Saying Goodbye in the Classroom
Saying Goodbye was compiled with the goal of creating an anthology of creative nonfiction that is “short and deep” – short essays with lots of substance. The anthology has received praise from reviewers and other readers, and it is being used in the classroom at the College of Idaho as part of a course on “The Psychology of Grief.” Below are the comments of Dr. Jann Adams and some of her students, including student answers to several of the “Reading Guide” discussion questions from the back of the book.
Comment from Professor Jann Adams, Department of Psychology, College of Idaho
“This is a book that meets a need for teachers of death and dying classes. Most of the books currently available are either directed at people who are going through a grief process due to the loss of someone important to them or are fairly dry academic type books that focus on the physiological (and some psychological) aspects of dying. This book gets to the heart of what I have been focusing on in my course – that life is filled with loss of all kinds and we can learn from each one and ultimately experience life more fully. The stories in this book do a wonderful job of showing that out of loss there are new beginnings. I recommend it for any teacher of death and dying classes. I also recommend it for anyone who is struggling with a loss – no matter what kind.”
Comments from Students
- The readings in “Saying Goodbye” were sad, but nice to read because they helped me realize even more that there are many forms of loss. I cracked up about the “Skid Row Float” because I have an uncle that always gets everyone’s hand-me-downs. I thought I wouldn’t cry at the stories I read, but some of them got to me because I could imagine how difficult it may be to lose someone or watch them lose something. Some of the stories dealt with cancer and it made me think of the friend I lost. I could relate to the “Santa Sack” because I am the youngest in my family so the older I got I can see how much has changed with our traditions—some for the better and others for the worse. I thought it was cool for these people to share their stories, even though some of them were not very flattering and pretty revealing about their lives.
- The story titled “Mom’s Last Scrabble Game” stood out most to me. I cannot imagine what it would feel like to watch your mother or father get weaker and degrade more and more each day. I liked how she had the patience to wait for her mother to play her tiles and how her mother accepted her illness and took her time. I thought her mother would get frustrated because she had so much time that she even did chores around the house, but it seemed like everyone had accepted what is happening.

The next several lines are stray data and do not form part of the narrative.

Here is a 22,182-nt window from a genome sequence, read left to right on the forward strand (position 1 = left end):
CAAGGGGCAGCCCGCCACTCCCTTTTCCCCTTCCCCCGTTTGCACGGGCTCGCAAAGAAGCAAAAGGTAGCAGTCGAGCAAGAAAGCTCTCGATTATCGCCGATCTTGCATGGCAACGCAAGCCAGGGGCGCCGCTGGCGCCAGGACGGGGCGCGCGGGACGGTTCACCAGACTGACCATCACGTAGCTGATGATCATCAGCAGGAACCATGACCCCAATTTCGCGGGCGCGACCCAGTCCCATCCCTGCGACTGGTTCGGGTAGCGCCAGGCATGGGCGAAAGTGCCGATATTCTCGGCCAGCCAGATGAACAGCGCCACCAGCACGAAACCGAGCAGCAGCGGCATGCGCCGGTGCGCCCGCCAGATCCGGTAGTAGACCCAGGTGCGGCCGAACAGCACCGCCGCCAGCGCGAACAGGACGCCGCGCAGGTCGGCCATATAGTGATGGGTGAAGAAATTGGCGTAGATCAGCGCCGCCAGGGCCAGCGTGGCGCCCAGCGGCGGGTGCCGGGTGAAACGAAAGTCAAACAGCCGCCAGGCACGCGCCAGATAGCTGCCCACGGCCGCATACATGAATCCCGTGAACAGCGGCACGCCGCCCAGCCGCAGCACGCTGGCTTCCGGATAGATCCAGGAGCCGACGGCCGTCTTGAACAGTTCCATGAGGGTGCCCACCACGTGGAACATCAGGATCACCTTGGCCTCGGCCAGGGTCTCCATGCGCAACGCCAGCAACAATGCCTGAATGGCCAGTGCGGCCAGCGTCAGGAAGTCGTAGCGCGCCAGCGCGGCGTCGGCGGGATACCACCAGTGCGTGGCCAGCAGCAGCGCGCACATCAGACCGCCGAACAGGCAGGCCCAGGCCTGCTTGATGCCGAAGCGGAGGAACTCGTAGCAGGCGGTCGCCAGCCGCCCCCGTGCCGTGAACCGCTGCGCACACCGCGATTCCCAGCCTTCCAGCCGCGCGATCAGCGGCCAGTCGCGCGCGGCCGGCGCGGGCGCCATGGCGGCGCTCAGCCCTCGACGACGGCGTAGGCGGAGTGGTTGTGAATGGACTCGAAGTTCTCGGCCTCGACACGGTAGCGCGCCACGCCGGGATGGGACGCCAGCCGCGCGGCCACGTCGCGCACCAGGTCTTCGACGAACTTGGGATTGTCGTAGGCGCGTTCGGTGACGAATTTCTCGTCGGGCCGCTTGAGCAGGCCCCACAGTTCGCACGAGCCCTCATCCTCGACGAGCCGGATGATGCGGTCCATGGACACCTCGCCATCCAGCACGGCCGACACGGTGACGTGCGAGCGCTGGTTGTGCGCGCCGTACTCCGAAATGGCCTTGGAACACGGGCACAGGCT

- I think storytelling is very important to both the deceased and the survivors. It makes sure the memories of the deceased are carried on, and it’s also a healing process for the survivors. If you can tell someone about your experience, you feel more free. But also to know that you can share the good things with other people is important. It helps you to remember the good things about the deceased and to mourn and let them go.
- I really, really liked this book. It’s just unlike any other book I’ve read. The stories are captivating, and it’s hard to put the book down. I honestly just went through the majority of this book without much stop and didn’t get bored at all. Usually books make me want to fall asleep but I liked how this book had multiple stories which really kept me on my toes anticipating a better story to come.
- Reading this book allowed me to see death from a different point of view. Most stories were very sad, but each one always had a sparkle that lighted me up and made my spirit happy in the end. Actually, all the stories had a big positive in the end that made up for the negative at the beginning. I liked how everything was practical and real life situations rather than a list of things to do to deal with grief. I enjoyed this book.
- I loved reading this book. It was easy to read and all the stories were interesting. There were so many types of losses. The most unique one was of a sweat suit. This guy wore it every time he wrote. His wife threw it away because it was stinky and ripped. She didn’t realize how important that was to him. It was like a part of him.
Student answers to discussion questions. (Click on “Answers” after each question to see student responses.)
- Q: What was your first experience with death or dying? What lessons did you learn? Did your experience change your views about living and dying? Answers
- Q: What does the expression “dying well” mean to you? What would be a “good death” for you when that time comes? Answers
- Q: In “Love Letters” by Mary E. McIntyre, the author wants to read old letters her parents wrote to each other, but her father keeps his vow to destroy them after his wife’s death. Did the father make the right decision? Why or why not? Answers
- Q: “Puppy Love” by Susan Weich tells the story of a death of a pet. Have you ever experienced the death of a pet? How is the death of a pet similar to and different from the death of person? Answers
- Q: In a “Bloody Good Party” by Alison Cameron, the author’s father takes an active role in planning his funeral arrangements. Have you discussed your final wishes with those who are close to you? Why or why not? Answers
- Q: After reading “Santa Sack,” do you have something like this in your family? Do you understand it differently now? Answers